The World is a Complicated Place

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Jon Fasman joins the throngs of people wondering just what it is that older white conservatives are really nostalgic for:

Nostalgia for mid-century America and racism are not synonymous. But what exactly do these voters want? Do older white conservatives miss the high taxes and powerful unions of mid-century America? Dismissing Soviet power is easy today; then it was not….It’s true that America today is in some ways profoundly different from the one into which John Boehner was born in 1949. And I am willing to concede that life may well have been better for Mr Boehner, and for many other white, Christian heterosexual Americans back then (although I wonder what chance a 60-year-old Catholic son of a bartender from Reading, Ohio would have had at becoming Speaker of the House in 1949). Quotas kept immigration from Asia, Latin America and Africa low, and of course blacks, Jews, Catholics, women and gays knew their place. Is that what older white conservatives miss? And if not, what, exactly, do they want their politicians to “champion”?

There’s something about this conversation that irks me. You want to know what older white conservatives miss about the America of half a century ago? It’s just not that hard. They look back nostalgically on an era when TV was universally wholesome and family friendly. When everyone went to church. When the police kept order without having to worry about the ACLU and Miranda rights. When no one had to wear seat belts or bike helmets. When you could put up a shed in your backyard without worrying about building permits or EPA regulations. When the Big Three were really the Big Three. When universities were places that taught you to be part of the establishment. When kids said prayers every day in school. When women raised the children and didn’t expect men to help around the house. When there was no such thing as a crack epidemic. When you didn’t have to worry about global warming or recycling or energy conservation. When you could tell an ethnic joke without looking around nervously first. When children went outside and played stickball instead of huddling glassy-eyed around a computer monitor playing lurid video games. When immigrants didn’t march on the street demanding their “rights.” When pornography was carefully hidden away in brown paper wrappers. When shiny new middle-class suburbs were springing up every day, filled with affordable houses financed via GI loans. When Europe was still grateful to us for winning World War II. When you weren’t faced on a weekly basis with yet another electronic gadget that you had to try to figure out. When you weren’t surrounded by gays and lesbians who insisted on carrying on in public. When you didn’t have to worry about the government taking away your guns.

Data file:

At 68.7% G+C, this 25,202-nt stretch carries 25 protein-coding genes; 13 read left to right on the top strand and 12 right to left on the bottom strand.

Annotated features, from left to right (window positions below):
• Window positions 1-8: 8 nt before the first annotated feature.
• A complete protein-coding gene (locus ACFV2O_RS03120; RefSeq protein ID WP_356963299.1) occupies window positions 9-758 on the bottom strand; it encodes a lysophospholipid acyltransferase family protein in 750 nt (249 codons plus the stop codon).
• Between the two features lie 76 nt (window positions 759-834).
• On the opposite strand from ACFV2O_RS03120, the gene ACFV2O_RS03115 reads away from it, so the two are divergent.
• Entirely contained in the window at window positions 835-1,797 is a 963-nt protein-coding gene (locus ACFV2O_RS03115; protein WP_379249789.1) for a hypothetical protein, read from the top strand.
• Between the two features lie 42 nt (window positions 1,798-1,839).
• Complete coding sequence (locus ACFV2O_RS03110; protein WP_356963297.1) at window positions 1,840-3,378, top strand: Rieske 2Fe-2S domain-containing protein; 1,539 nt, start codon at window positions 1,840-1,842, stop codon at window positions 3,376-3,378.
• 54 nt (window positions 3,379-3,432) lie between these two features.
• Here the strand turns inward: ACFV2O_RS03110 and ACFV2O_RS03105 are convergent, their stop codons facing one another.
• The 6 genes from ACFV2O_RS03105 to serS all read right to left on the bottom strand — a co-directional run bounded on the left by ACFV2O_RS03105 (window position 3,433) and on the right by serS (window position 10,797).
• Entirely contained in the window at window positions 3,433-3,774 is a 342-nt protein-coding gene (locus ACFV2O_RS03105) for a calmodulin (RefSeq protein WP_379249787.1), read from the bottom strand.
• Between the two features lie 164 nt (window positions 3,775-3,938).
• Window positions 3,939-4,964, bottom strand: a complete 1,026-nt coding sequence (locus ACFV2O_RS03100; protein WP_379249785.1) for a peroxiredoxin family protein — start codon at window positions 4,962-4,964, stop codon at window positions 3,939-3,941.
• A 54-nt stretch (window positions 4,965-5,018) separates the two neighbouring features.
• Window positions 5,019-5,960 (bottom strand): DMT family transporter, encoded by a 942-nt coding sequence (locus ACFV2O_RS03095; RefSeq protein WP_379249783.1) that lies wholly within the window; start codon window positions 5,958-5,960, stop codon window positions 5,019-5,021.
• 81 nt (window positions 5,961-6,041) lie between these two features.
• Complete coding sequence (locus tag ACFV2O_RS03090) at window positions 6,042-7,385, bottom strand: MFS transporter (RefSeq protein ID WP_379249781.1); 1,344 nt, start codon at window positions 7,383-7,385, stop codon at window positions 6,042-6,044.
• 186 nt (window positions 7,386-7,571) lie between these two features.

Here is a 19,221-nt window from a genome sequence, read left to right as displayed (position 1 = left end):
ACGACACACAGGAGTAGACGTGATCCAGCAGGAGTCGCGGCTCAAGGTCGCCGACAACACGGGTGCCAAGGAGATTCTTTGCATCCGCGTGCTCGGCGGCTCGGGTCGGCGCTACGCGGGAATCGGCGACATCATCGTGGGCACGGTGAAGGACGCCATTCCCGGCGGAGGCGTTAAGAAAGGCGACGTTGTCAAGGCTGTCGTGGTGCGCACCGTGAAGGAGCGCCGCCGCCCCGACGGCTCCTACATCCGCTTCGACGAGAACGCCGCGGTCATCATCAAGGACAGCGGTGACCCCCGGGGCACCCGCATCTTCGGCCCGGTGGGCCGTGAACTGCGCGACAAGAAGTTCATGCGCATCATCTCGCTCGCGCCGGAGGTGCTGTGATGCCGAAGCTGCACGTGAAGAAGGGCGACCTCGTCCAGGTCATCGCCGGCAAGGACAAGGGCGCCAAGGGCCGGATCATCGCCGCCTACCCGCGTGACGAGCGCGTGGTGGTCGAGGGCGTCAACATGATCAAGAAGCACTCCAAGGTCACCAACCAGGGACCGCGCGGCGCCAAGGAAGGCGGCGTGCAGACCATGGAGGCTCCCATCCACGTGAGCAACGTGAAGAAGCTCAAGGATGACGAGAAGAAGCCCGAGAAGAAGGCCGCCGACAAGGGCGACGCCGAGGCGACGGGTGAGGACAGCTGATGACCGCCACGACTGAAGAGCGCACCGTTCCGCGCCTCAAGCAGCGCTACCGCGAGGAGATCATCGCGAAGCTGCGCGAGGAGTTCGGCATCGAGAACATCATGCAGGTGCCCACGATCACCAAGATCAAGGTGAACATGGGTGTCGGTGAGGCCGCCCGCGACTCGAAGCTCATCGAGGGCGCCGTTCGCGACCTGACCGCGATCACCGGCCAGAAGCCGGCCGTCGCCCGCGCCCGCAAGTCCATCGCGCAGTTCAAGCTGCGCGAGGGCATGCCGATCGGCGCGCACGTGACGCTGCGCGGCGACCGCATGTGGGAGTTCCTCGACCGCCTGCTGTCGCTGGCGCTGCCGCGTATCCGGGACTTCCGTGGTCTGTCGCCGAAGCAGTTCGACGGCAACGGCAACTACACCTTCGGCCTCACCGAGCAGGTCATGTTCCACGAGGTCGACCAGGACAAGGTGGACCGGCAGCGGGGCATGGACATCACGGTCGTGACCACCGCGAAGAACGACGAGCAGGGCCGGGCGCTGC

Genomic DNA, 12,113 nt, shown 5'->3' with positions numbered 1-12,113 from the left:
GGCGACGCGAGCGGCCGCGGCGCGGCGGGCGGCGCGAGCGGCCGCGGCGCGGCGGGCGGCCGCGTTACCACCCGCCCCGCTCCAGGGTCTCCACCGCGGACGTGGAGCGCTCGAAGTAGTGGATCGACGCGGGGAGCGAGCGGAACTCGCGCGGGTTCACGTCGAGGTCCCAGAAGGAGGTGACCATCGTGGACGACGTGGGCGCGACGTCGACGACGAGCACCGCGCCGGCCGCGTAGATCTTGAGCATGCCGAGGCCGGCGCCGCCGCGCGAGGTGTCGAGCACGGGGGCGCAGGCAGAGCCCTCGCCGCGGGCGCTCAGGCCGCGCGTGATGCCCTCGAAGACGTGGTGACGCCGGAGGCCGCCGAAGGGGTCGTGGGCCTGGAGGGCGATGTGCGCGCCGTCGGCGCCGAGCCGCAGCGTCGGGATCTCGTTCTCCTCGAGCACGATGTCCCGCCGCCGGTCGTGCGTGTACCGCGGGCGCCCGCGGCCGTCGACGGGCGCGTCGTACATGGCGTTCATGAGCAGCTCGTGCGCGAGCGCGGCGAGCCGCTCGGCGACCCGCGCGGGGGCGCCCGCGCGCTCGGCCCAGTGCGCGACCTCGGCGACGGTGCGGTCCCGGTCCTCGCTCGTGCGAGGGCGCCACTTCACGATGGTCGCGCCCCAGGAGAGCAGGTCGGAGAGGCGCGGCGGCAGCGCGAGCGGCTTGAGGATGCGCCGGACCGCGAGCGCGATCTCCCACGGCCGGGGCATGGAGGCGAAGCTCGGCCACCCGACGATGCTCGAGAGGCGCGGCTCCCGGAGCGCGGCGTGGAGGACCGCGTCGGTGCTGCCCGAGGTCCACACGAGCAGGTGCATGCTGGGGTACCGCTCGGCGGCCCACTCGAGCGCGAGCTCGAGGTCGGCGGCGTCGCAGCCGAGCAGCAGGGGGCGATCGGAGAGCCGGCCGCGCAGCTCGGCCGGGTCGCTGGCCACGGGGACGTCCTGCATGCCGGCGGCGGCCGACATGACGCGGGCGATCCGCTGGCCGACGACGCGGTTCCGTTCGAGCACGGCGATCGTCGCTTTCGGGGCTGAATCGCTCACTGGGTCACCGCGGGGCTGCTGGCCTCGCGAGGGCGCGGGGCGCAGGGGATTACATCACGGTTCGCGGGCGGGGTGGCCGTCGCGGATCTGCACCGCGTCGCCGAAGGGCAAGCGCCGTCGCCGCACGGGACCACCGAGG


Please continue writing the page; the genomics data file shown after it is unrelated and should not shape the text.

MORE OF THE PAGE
Etc.

None of this is really my cup of tea, and as you’ll note, lots of it is indeed bound up with racial, ethnic, and gender fears. But then again, lots of it isn’t. And why not? The world is a complicated place and there’s no reason answers have to be simple. There’s nothing beyond the pale in suggesting that a certain amount of tea party sentiment is driven by (usually) unvoiced race/gender/ethnic grievances. There’s plenty of research to back this up, and plenty of common sense too. At the same time, there are lots of other things that drive tea party sentiment that have nothing at all to do with this stuff.

Again: the world is a complicated place. People have lots of motivations for the things they do, some of them shabby, some of them honorable, some of them merely personal preferences or products of self-interest. Focusing only on the shabby motivations is as unfair as pretending that they’re mere inventions of your opponents’ febrile imaginations. It’s all there, it’s all always been there, and it’s all open for discussion.

The world is a complicated place.

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Minority rule, corruption, disinformation, attacks on those who dare tell the truth: There is a direct line from what's happening in Russia and Ukraine to what's happening here at home. And that's what MoJo's Monika Bauerlein writes about in "Their Fight Is Our Fight" to unpack the information war we find ourselves in and share a few examples to show why the power of independent, reader-supported journalism is such a threat to authoritarians.

Corrupt leaders the world over can (and will) try to shut down the truth, but when the truth has millions of people on its side, you can't keep it down for good. And there's no more powerful or urgent argument for your support of Mother Jones' journalism right now than that. We need to raise about $450,000 to hit our online fundraising budget in these next few months, so please read more from Monika and pitch in if you can.

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